Over the last five years, workplace trends have had to adjust dramatically to reflect the changes in mass office culture. Offices are now offering flexible working, and aspiring to offer a collaborative working environment for their employees.
Business giants Google, LinkedIn and Apple are carving out the next generation of office design, merging work and play. With these expectation set, it’s becoming difficult for employers to match staff expectations.
In this article we delve into the question; can workplace design truly enhance employee engagement? Or is it simply just the path businesses must follow in order to retain existing employees and attract new and exciting talent?
According to a report published by Gallup in January 2016, only 13% of worldwide employees working for an organisation felt they were engaged in the workplace. Why is this percentage so small? Employers need to understand that it isn’t just down to staff welfare, this greatly impacts the bottom line of their business. Painting the walls a bright colour and creating co-working stations that help employees thrive isn’t just inconsequential aesthetic changes. It’s all about investing in your business and your employees. If your employees are happy, this has a knock-on impact of positivity throughout the business. This filters down to the customers, helping you strengthen your customer relationships.
Another piece published by the market research company Gallup found that the links between employee engagement and business growth were strong. Whilst it’s great that many companies are now measuring employee engagement and implementing changes if the company doesn’t know why their employees are feeling disengaged, the changes they do make could completely miss the mark.
Gallup’s chief scientist of employee engagement and wellbeing, Jim Harter, PhD says ‘Measurement is one thing, what you measure is another. You can measure a lot of things that have nothing to do with performance and that don’t help a company implement a system that allows managers to create change.’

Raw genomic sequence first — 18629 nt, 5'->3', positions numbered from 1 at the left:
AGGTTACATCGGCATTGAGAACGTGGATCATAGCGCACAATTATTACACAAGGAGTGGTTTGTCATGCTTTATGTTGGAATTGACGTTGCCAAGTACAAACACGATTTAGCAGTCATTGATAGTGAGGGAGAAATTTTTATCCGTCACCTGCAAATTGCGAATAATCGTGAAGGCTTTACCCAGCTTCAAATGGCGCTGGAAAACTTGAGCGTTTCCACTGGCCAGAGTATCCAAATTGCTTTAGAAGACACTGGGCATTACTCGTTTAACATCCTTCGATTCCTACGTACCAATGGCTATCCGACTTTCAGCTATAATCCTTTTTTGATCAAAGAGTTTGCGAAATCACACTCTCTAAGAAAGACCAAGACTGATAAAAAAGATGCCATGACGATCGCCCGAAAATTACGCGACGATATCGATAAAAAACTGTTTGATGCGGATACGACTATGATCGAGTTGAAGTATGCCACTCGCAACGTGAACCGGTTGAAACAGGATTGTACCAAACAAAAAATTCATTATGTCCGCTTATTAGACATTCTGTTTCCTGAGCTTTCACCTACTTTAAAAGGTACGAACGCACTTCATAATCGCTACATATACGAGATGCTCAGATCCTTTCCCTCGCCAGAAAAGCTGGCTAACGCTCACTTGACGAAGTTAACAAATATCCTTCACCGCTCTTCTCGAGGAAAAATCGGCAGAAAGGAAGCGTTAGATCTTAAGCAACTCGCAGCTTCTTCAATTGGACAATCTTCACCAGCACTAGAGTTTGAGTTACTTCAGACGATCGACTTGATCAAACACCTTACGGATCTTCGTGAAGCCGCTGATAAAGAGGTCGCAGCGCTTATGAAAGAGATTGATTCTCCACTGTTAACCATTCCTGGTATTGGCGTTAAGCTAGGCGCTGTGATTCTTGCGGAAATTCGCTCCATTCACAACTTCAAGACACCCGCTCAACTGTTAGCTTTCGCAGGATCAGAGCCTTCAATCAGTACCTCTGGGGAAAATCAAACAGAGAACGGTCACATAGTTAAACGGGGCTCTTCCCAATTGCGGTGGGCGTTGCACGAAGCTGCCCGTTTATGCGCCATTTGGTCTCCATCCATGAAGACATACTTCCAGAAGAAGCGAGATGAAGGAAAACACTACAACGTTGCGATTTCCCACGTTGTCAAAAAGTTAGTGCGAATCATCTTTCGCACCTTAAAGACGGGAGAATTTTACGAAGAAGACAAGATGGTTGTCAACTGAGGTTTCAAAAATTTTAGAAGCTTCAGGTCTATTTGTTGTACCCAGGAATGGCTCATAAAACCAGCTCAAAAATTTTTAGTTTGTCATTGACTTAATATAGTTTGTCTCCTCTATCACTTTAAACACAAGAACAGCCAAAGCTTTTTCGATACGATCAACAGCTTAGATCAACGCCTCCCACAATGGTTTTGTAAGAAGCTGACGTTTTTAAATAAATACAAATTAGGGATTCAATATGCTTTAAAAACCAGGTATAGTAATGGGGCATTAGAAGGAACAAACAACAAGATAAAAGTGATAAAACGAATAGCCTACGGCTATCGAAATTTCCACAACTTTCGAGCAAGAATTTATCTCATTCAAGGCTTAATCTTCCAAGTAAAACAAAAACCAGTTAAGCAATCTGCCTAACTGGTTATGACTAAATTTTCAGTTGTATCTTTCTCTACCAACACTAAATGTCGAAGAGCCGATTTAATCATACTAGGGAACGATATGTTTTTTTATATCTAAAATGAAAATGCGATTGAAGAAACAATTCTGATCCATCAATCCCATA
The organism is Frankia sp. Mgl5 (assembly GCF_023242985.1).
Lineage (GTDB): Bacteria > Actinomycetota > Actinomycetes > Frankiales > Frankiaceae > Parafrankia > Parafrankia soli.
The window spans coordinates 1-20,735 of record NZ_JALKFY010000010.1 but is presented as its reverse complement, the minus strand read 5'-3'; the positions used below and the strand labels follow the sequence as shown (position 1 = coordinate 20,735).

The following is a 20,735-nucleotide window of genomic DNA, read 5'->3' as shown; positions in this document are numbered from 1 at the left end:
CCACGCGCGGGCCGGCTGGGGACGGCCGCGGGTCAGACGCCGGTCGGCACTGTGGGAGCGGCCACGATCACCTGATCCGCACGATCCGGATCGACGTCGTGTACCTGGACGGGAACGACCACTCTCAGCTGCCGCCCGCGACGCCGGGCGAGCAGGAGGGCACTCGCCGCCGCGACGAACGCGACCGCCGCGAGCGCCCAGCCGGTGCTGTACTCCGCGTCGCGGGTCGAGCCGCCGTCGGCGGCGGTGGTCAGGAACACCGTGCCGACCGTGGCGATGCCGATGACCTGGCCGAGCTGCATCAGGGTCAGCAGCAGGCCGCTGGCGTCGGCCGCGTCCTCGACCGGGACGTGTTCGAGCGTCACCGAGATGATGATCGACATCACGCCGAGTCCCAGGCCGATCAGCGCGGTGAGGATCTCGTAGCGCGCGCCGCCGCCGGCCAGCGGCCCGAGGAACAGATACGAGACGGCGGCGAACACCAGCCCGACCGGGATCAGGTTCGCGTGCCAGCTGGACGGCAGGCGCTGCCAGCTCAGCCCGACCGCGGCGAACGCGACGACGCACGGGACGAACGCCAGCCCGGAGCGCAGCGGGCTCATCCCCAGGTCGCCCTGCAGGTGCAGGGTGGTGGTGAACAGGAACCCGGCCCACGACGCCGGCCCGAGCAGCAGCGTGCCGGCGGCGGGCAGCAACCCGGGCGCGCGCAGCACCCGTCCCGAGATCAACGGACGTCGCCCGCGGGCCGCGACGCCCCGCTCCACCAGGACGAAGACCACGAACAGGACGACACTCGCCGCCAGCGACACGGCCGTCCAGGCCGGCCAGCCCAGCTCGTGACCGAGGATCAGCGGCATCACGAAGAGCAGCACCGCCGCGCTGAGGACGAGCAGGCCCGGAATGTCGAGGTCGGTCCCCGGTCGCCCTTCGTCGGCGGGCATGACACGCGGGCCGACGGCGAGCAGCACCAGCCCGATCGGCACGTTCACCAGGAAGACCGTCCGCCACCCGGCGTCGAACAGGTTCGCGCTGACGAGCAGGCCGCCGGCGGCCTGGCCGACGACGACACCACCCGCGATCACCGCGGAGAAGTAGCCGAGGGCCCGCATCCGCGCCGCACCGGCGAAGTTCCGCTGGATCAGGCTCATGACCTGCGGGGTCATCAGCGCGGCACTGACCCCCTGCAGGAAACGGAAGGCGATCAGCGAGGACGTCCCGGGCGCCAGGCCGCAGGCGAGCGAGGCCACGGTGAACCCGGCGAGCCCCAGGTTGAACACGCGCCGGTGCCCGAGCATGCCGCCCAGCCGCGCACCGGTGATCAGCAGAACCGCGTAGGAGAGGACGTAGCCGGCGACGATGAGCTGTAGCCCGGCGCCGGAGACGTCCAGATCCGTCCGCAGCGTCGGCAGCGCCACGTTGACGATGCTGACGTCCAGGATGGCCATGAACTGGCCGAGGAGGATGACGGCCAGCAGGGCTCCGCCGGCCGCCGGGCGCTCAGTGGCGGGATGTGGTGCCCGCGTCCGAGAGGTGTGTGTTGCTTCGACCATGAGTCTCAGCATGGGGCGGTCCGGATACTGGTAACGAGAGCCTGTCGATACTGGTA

So how do you make sure you’re measuring the right things?
Conducting anonymous employee surveys can help you monitor company morale on an ongoing basis. This task helps you collect valuable insight into internal processes that could need re-evaluating in order to help your business run significantly smoother.
So, what are the most common office design changes that positively affect employee engagement?
Not always living by the one desk routine
When your employees have a fixed desk, this can inhibit creativity and productivity. Offering the chance to move around and work alongside different employees means new ideas and a fresh way of thinking.
More collision zones
You can’t force everyone in your workplace to talk to each other. But creating areas where they have to bump into each other can help instigate a conversation they wouldn’t have otherwise had. Cross team communication plays an important part of today’s modern office culture. Working collaboratively with other teams helps your office culture thrive and grow.
Make sure the design reflects your core values
Having your surroundings reinforce your company’s core values can help staff feel part of something bigger than their own job function. Feeling like you’re part of the wider team and that you’re contributing to the company’s success is a great feeling for all employees to have. Try and harness these values and broadcast them for everyone to see.
If you’re after some office inspiration, get in touch to discuss how we can help you begin your transformation on 01932 379 427 or send an email to firstname.lastname@example.org